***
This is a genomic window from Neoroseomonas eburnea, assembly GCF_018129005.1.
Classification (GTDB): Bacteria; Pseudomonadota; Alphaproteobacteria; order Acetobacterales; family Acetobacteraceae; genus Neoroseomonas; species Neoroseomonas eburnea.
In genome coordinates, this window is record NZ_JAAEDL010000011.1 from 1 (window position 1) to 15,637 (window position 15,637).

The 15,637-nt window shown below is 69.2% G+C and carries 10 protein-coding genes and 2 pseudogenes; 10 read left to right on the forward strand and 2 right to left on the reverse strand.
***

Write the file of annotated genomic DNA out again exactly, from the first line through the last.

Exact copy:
This is a genomic window from Neoroseomonas eburnea, assembly GCF_018129005.1.
Classification (GTDB): Bacteria; Pseudomonadota; Alphaproteobacteria; order Acetobacterales; family Acetobacteraceae; genus Neoroseomonas; species Neoroseomonas eburnea.
In genome coordinates, this window is record NZ_JAAEDL010000011.1 from 1 (window position 1) to 15,637 (window position 15,637).

The 15,637-nt window shown below is 69.2% G+C and carries 10 protein-coding genes and 2 pseudogenes; 10 read left to right on the forward strand and 2 right to left on the reverse strand.